But as much as the media dutifully amplifies the multibillion headline value of these pacts, we’ve reminded readers again and again that all of these agreements have substantial non-cash portions which are ludicrously treated as if they have the same value as cold, hard cash. As we’ve reminded readers often, it’s critical to keep your eye on the real money, since the rest of the total is almost without exception things the bank would have done anyhow (or even better, giving banks credit for costs actually borne by others, like modifying mortgages that the bank merely services, meaning the bank gets a credit for a writedown imposed on an investor).
Tuesday the NY Times was barking up a similar tree. "Once again last month," reported William Cohan, "we were treated to the sorry spectacle of Attorney General Eric H. Holder Jr. holding a news conference to proclaim that a “too big to fail” bank had been brought to justice for its reprehensible behavior in the years leading up to the 2008 financial crisis. All things considered, it was fine theater with the obvious caveat that nothing even remotely close to justice had been served."
That Mr. Holder prefers large settlements to prosecutions is no surprise to anyone familiar with the so-called Holder Doctrine, which stems from his now-famous June 1999 memorandum-- when he was deputy attorney general-- that included the thought that big financial settlements may be preferable to criminal convictions because a criminal conviction often carries severe unintended consequences, like loss of jobs and the inability to continue as a going concern. (See Andersen, Arthur, for instance.)

That Mr. Holder, as attorney general, is following through on an idea that he proposed as a subordinate 15 years ago does not make his behavior any less infuriating. The fact is that by settling with the big Wall Street banks for billions of dollars-- money that comes out of their shareholders’ pockets-- Mr. Holder is allowing them to avoid the sunshine that Louis Brandeis wrote 100 years ago was the best disinfectant. Instead of shining the bright light on wrongdoing that took place at the Wall Street banks, Mr. Holder’s settlements allow them to cover it up permanently.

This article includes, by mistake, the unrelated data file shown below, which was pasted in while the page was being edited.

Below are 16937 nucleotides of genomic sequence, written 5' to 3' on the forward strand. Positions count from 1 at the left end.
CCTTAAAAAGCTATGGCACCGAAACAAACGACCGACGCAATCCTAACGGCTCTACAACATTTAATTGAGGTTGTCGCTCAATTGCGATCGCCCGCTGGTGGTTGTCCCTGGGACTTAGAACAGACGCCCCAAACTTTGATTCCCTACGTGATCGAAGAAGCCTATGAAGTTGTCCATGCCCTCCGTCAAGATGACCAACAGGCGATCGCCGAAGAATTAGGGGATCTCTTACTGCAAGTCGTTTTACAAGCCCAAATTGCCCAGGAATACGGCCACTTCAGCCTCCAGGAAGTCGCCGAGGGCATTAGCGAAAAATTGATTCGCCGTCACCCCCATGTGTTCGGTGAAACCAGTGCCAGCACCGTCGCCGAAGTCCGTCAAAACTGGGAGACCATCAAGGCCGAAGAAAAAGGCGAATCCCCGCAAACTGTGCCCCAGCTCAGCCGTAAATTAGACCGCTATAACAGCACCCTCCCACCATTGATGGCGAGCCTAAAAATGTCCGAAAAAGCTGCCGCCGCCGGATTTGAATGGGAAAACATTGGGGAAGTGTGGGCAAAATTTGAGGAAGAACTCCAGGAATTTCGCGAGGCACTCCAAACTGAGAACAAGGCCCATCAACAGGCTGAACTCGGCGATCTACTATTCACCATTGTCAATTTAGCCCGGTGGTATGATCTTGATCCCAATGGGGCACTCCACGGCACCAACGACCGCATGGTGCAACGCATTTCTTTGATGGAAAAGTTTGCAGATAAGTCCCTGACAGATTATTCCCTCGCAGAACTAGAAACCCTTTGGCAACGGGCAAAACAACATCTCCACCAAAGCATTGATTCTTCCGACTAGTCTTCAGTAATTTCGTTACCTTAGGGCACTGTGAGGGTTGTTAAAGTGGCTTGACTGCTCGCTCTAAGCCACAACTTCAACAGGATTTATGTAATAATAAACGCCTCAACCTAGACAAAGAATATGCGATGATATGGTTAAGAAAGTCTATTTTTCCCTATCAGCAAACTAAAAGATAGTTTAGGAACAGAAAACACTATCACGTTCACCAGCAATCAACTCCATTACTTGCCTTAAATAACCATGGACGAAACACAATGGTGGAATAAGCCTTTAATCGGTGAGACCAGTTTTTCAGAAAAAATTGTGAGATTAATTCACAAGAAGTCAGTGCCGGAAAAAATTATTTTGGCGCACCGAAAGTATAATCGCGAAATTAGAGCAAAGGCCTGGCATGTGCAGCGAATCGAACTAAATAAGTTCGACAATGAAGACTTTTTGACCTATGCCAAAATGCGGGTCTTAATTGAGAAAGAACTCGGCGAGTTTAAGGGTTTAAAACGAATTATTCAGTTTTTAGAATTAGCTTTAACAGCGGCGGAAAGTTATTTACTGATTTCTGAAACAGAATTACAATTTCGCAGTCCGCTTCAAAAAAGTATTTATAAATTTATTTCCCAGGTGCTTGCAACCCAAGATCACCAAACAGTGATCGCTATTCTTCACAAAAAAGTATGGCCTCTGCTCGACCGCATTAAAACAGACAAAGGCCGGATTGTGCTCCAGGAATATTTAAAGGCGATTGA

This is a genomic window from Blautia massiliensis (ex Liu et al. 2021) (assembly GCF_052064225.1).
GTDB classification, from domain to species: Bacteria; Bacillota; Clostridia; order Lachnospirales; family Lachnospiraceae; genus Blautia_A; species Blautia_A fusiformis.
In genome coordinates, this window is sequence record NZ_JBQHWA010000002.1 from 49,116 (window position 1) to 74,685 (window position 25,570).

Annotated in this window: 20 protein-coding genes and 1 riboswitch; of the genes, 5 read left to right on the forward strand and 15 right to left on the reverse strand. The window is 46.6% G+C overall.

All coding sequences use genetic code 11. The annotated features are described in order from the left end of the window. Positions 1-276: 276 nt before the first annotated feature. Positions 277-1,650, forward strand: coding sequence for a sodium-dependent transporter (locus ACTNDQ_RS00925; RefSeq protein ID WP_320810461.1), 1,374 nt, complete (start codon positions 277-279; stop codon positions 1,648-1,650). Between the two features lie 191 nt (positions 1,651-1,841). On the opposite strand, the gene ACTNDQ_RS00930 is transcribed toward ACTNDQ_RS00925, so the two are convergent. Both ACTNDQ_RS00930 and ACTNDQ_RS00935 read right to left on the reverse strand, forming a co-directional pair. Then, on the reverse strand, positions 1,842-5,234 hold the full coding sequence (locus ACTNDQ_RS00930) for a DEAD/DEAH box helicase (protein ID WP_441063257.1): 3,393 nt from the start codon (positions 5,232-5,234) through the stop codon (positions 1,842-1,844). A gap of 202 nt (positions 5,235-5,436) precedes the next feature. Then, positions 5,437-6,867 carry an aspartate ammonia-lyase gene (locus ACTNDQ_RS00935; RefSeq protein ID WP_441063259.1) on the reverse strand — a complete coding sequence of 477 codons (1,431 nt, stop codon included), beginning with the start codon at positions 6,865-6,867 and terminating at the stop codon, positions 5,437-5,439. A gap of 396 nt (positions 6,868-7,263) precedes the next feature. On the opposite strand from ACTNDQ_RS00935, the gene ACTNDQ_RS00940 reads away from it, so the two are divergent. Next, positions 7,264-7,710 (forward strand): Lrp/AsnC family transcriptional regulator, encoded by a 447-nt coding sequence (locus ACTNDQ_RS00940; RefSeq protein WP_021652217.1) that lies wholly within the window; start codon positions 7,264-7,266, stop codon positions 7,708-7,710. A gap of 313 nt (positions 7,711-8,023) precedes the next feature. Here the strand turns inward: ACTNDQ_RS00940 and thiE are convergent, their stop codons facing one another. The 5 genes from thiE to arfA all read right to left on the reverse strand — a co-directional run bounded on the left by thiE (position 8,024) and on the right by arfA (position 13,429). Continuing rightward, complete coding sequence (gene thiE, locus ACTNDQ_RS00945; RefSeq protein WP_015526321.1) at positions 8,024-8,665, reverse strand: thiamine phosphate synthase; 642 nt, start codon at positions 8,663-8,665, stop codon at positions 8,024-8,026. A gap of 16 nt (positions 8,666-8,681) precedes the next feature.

And that helps no one. The American people are deprived of knowing precisely how bad things got inside these banks in the years leading up to the financial crisis, and the banks, knowing they will be saved the humiliation caused by the public airing of a trove of emails and documents, will no doubt soon be repeating their callous and indifferent behavior.

Instead of the truth, we get from the Justice Department a heavily negotiated and sanitized “statement of facts” about what supposedly went wrong. In the case of JPMorgan, the statement of facts was 21 pages but contained little of substance beyond the fact that an unidentified whistle-blower at the bank tried to alert her superiors to her belief that shoddy mortgages were being packaged and sold as securities. Her warnings went unheeded and the mortgages were packaged and sold all the same.

The explicit details of the bank’s wrongdoing were contained in a civil complaint that Benjamin B. Wagner, the United States attorney for the Eastern District of California, had drafted and threatened to file publicly if JPMorgan didn’t settle. Fearing disclosure of the contents of the complaint, JPMorgan caved to Mr. Holder’s demands. The bottom line was JPMorgan paid the $13 billion, in cash and in-kind, and the American people were deprived of finding out exactly what the bank did wrong.
Funny that wasn't mentioned in today's Wall Street Journal article about how people don't hate the banksters as much any more and how crooked politicians (see list above) can breath easy and take bribes without worrying about blowback from enraged constituents defeating them at the polls. How many years ago was 60 Minutes talking about cases with prosecutorial merit. (Part 2 is up top.)